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"Looking for Alaska" by John Green - analysis of characters and themes

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Your name Book report Deshan Thaver Grade 11 JH, 10/10/2012 Author: John Green lives in Indianapolis, Indiana. Until recently he lived in New York, but grew up in Florida before moving to boarding school in Alabama. Prior to becoming a writer he worked as a book reviewer and a writer for the radio. Looking for Alaska is his ï¬rst novel published in 2005. His most recent novel, due in 2008, is Paper Towns. John believes to be a writer you should be a reader too. He is religious and considered being a minister, he worked in a children’s hospital as a Chaplin, which is where he “started to think about writing a story in which teenagers experience loss and a consuming guilt that cannot be easily assuaged.” Main characters Miles “Pudge” Halter: Main character, narrator, sixteen years old. Miles is a bit bland and bored. Lonely and with no real life he leaves for his father’s boarding school in an attempt to escape and pursue and ï¬nd “the Great Perhaps”. ...read more.


Not long after, Alaska drives off sobbing without explaining why. Fifteen minutes later, she smashes into a parked police cruiser, killing herself instantly. Miles and his friends are crushed, especially Miles, who aided her in leaving campus and did not mention that she should not be driving drunk. Miles and his friends set out to understand the circumstances of Alaska's death. Was it a suicide? Where was she headed? Analysis: There are several themes in the novel Looking for Alaska. One theme is that there is more to life and more to any person than can be experienced or known. Pudge reads biographies and memorizes people?s last words to try to understand what kind of people they were. He looks for meaning in the facts and the words that are recorded after a person dies. Alaska fascinates Pudge because he does not ?get? her, he cannot figure her out, but Alaska says, ?You never get me. That?s the whole point?. Alaska knows that people are complex beyond anyone?s ability to understand. ...read more.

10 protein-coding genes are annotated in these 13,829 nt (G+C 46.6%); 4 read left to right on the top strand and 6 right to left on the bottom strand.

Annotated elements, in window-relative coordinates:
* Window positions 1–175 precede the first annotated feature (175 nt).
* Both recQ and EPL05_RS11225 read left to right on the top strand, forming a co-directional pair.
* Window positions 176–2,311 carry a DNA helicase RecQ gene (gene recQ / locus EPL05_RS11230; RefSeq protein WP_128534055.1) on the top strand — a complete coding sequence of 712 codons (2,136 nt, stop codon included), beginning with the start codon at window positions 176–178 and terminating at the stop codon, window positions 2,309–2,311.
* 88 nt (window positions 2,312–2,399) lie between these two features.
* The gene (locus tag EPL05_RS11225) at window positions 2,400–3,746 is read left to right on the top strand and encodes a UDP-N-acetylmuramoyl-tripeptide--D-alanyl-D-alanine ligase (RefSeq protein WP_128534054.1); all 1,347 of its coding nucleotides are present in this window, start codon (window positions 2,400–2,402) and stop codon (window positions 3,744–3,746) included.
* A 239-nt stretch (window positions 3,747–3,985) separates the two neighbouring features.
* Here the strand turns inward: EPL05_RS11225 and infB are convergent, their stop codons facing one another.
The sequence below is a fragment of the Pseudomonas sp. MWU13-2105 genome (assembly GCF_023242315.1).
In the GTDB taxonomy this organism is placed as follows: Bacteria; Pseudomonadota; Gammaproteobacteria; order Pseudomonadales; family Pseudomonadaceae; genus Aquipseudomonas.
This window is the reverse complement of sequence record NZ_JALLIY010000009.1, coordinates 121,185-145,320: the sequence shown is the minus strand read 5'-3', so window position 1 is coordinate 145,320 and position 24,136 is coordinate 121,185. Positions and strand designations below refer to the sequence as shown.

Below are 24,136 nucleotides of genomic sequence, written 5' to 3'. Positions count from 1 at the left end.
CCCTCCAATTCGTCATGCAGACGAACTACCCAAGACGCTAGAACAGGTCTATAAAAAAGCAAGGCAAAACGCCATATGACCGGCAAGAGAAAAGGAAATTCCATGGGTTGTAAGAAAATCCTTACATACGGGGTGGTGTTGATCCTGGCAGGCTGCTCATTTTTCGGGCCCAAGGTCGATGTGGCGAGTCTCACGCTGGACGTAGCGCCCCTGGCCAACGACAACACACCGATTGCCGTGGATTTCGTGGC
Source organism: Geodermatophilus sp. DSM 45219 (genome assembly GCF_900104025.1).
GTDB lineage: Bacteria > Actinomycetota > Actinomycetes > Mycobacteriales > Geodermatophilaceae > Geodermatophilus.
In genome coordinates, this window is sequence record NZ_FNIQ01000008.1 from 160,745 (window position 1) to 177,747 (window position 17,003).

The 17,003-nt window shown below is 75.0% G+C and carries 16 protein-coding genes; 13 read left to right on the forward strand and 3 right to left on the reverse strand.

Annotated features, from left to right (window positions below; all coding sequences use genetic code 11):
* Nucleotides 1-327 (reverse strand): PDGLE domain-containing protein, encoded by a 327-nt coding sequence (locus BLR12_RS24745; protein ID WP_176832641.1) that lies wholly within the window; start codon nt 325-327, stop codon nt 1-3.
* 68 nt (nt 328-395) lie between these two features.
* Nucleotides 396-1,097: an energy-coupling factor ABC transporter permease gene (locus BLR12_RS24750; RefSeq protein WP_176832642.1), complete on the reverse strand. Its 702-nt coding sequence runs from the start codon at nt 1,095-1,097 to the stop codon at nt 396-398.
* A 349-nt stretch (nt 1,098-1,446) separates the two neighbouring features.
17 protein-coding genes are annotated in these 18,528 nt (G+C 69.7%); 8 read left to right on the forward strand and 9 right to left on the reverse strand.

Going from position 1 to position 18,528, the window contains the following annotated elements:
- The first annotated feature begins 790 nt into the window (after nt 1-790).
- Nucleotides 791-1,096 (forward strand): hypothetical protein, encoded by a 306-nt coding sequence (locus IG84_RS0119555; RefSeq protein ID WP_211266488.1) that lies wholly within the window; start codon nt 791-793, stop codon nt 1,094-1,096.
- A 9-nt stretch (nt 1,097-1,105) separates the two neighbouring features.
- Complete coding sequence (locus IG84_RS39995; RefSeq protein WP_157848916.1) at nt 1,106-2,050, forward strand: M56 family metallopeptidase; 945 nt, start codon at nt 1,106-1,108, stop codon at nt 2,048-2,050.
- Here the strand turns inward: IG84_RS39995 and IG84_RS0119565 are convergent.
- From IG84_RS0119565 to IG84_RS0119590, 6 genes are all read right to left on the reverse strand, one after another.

The countdown to Alaska?s death provides suspense and provokes curiosity, as the reader wonders where the story is heading. Looking for Alaska includes elements of comedy, romance and tragedy, but the story cannot be completely encapsulated by any one of these terms. The powerful realism and poignancy of the novel stems from its mingling of comedy, irony, romance and tragedy, just as these elements are found in real life. More than anything, Green?s novel is a coming-of-age story. Alaska is unable to leave the tragedy of her mother?s death behind her, and so she is unable to come of age and move on with her life. Instead she smokes, drinks, and drives too fast until she self-destructs. The paper Pudge writes at the novel?s end indicates that Pudge is able to come to terms with Alaska?s death. His ability to rise above the tragedy and find hope demonstrates his coming-of-age. Readers are drawn in by Pudge?s emotions and reflections. The way information is withheld, such as the nature of the Barn Night prank, entices the reader to keep turning the pages. ...read more.

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